Breaking News

In Google antitrust trial, default is everything and nobody likes Bing

In Google antitrust trial, default is everything and nobody likes Bing

Google is one of the biggest tech companies in existence, but its empire is built on a tiny white search bar, and the US Department of Justice recently launched what may be one of its biggest challenges yet. , In one of the largest antitrust trials in recent memory, the government argues that Google's dominance is not only due to good design, but due to a series of forced deals that have stagnated the search engine market — while Google complains that he is being punished for success.

Despite all this, the trial began quietly. I arrived at the courthouse around sunrise for the start of US vs. Google, worried I'd find a line around the corner. Instead, the sidewalk was nearly empty, filled with a handful of cautious early arrivals. “I thought there would be more people there,” one said as we waited in the humid D.C. air. In the hours that followed, a smaller crowd emerged – filling the courtroom and spreading into an overflow room and two dedicated media rooms for reporters. A man wearing an Uncle Pennybags-style top hat, fake mustache and monocle was walking down the hall of the courtroom; “I'm here to expose Google's monopoly and provide moral support as a fellow billionaire,” he told me, twirling his mustache. He admitted that he couldn't be there every day to keep the joke going – it's a 10-week trial, he admitted, and "I have a job."

The case against Google is relatively straightforward and potentially explosive. The Justice Department argues that around 2010, Google began using anti-competitive tactics to maintain a large-scale search engine monopoly. Already dominating alternatives like Bing and Yahoo, it strengthened its position with the "power of default", leading to deals that put Google's product front and center. This included paying Apple and Mozilla to make Google the default engine in Safari and Firefox, and paying Android manufacturers to prominently display the Google Search widget on phones. (That agreement is called a Mobile Application Distribution Agreement, or MADA, and it has been legally controversial for years in Europe.) As it grew, it used large amounts of search data to improve its engine. Did. did, creating a feedback loop that – the Justice Department alleges – made it almost impossible to defeat. "This case is about the future of the Internet and whether Google Search will ever face meaningful competition," attorney Kenneth Dintzer said in an initial statement.

US v. Google follows a series of unsuccessful legal attempts to limit the power and growth of America's biggest tech companies. It is the Justice Department's most aggressive action against Microsoft since a 1990s antitrust lawsuit that established it closed out competition for Web browsers on its flagship Windows system. But that trial began two years later when a district judge found that Apple could maintain its locked-down iOS ecosystem and two months later Microsoft decided to buy Activision Blizzard, continuing the rapid consolidation of the games industry. Narrated. Wait. In both battles, the companies convinced a judge that they weren't just trying to shut down the market — they were making decisions that also helped consumers. They also characterized the allegations as complaints of fraud from fellow tech companies that could not compete fairly: in Apple's case, Fortnite publisher Epic, and in Microsoft's case, rival console maker Sony.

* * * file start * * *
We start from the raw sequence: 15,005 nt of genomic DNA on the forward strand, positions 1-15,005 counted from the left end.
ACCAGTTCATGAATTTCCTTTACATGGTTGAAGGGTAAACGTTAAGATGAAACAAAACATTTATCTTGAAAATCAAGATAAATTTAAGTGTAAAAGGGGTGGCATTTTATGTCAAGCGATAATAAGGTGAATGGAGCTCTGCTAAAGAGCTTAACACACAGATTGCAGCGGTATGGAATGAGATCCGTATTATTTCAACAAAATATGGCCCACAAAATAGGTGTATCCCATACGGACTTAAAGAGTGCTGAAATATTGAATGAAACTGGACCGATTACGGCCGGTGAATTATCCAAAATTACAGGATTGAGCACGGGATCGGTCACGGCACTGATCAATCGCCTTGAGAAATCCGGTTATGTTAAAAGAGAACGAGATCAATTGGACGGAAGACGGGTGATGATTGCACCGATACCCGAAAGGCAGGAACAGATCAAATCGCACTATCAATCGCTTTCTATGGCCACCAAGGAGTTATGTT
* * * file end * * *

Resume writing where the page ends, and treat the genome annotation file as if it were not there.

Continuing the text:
Google has also adopted a similar approach. "If Google is prevented from competing, it won't stop Yahoo or DuckDuckGo from moving faster," lawyer John Schmidlein said in the company's initial statement. While the Justice Department has drawn parallels between '90s Microsoft and modern-day Google, Schmidtlein said the facts of the antitrust battle between America vs. Google and Microsoft's disliked Internet Explorer browser "could not be more opposite and different," the people argue. Is. Have overwhelmingly and actively chosen Google even when given the choice. Separately, he argued that Google's default search deals bring much-needed revenue to the web browser and its Android deals help create a viable mobile competitor to iOS.

Until now, the Justice Department has countered this argument by focusing on areas of internal communications obtained during its investigation. It focuses on memos and emails where Google explicitly states the value it derives from being the default search option, as well as messages that allegedly set out the exact terms that Apple and any other non-Google search engine would use. Will use for. -How to use the adjacent service. ("Your Honor, this has an authoritarian bent," Dintzer said.) Schmidtlein has derided the excerpts as cherry-picked and "out of context." But whatever they ultimately reveal, the Justice Department's goal so far is clear: Keep the focus on the executives who are talking about how Google's actions benefit Google, not those consumers. But. But he says who is he trying to serve.

The Justice Department is also drawing direct comparisons to the Microsoft antitrust case, but in a complicated way. Some of the most serious allegations include Microsoft making obscene and rhetorically violent statements about "cutting off Netscape's air supply" in the browser wars. This time, government lawyers are pointing to communications in which Google employees carefully avoided words that could have drawn the ire of the antitrust watchdog.

(don't) turn off their air supply
Before the lawsuit, the Justice Department sought to sanction Google for knowingly (and allegedly) deleting conversations that could reveal how it approaches competition. In the first week, it focuses on the judicious use of language by the tech giant. The first witness was Google's chief economist Hal Varian, whom Dintzer led through a series of email conversations about Google's search business. In one, Varian took issue with Marissa Mayer (who oversaw Google's homepage at the time) referring to the company's "market share" – a term that can indicate overall market dominance. "Let's make sure we're consistent in calling it 'query share' instead of 'market share,'" Varian told Penny Chu, another Google employee. "Of course, I know I'm not using the word 'market,'" Chu replied. "There's one big thing I miss from that legal training."

Varian responded that "query share" was a more accurate term. And he claimed unfamiliarity with the 2011 presentation in which more rules were created to avoid touchy language, including terms such as "network effect," "scale," "bundle," or "tie." Concerns date back to at least 2003, when Varian in a memo urged Googlers to be "sensitive" about perceptions of monopolistic behavior, citing the "air supply" comment as an example. What should not be avoided?